Government is working on a way to develop a mechanism for targeted Basic Income Support (BIS) for the most vulnerable, within the country’s economic constraints.
“This will build on the innovation we have introduced through the Social Relief of Distress (SRD) Grant, including linking the data that we have across government to make sure we reach all those who are in need,” said President Cyril Ramaphosa during the State of the Nation Address (SoNA).
In December 2021, the Department of Social Development (DSD) launched the Expert Panel Report on BIS.
A team of experts on BIS recommended that government gradually implement a Basic Income Grant, starting with the existing COVID-19 SRD Grant being institutionalised and forming a platform for an expanded system of BIS.
The expert panel was established as part of an International Labour Organisation initiative, together with the DSD, to examine the feasibility of Basic Income Grant options for South Africa.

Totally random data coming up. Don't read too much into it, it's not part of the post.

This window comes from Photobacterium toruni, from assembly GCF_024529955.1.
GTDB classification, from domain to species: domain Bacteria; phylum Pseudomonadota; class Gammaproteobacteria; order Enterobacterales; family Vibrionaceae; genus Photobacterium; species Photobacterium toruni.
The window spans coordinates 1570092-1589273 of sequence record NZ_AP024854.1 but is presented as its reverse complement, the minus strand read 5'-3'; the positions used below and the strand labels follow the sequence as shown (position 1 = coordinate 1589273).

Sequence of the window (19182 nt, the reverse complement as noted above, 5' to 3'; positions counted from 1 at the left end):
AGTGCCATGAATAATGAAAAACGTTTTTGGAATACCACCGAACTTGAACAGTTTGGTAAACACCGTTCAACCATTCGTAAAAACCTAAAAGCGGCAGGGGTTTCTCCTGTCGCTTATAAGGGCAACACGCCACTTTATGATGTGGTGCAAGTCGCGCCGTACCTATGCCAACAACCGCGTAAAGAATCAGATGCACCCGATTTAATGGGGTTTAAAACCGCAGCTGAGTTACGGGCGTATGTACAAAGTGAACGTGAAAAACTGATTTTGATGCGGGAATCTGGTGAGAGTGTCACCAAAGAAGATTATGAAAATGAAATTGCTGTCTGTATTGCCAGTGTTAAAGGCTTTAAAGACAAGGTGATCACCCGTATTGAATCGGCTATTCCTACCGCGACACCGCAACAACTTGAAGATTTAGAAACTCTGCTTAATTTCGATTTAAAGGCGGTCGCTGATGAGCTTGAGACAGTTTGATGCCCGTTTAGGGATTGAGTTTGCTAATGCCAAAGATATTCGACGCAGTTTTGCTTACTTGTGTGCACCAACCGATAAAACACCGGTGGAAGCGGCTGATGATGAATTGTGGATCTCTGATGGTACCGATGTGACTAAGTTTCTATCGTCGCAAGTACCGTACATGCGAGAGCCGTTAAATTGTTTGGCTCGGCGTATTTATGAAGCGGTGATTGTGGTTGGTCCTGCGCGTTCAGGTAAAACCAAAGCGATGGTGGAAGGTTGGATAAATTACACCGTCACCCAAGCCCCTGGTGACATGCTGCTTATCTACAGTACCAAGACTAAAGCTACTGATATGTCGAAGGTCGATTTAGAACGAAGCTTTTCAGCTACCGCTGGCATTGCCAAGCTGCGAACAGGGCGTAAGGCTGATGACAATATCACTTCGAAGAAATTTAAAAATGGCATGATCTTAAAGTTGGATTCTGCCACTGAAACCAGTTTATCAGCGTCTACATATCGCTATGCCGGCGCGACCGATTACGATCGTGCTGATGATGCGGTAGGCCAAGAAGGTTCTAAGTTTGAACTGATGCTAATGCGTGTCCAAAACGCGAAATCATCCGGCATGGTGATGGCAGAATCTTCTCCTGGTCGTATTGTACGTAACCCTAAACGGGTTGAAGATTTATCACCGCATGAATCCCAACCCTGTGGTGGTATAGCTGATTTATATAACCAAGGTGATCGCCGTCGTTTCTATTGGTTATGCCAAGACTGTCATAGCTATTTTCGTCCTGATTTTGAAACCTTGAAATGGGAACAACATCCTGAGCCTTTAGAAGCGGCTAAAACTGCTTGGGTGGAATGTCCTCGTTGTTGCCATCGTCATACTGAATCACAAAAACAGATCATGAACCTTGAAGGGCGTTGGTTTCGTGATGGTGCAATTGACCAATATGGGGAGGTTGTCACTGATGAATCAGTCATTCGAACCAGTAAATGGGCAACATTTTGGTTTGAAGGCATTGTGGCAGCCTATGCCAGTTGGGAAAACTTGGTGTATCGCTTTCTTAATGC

R350 SRD Grant
In a bid to mitigate the rising cost of living, President Ramaphosa further announced that government will continue with the R350 SRD Grant.
The R350 SRD Grant currently reaches around 7.8 million people across the country.
Government introduced the SRD Grant in May 2020 as a temporary measure to respond to the needs of the most vulnerable, who were affected by COVID-19-induced lockdown measures.
The President noted that the rising cost of living is deepening poverty and inequality, with millions of South Africans unable to provide for themselves and their families.
“It is the job of the State to provide a minimum level of protection below which no South African will fall. Right now in our country, there are more than 25 million people who receive some form of income support,” said the President.
“We will ensure that existing social grants are increased to cushion the poor against rising inflation.”
In addition, the President highlighted that around two million indigent households receive free basic water, free basic electricity and free solid waste removal.
He noted that around 60 percent of government’s budget is spent on what is known as the social wage, providing various forms of support, basic services and assistance to households and individuals to combat poverty and hunger. – SAnews.gov.za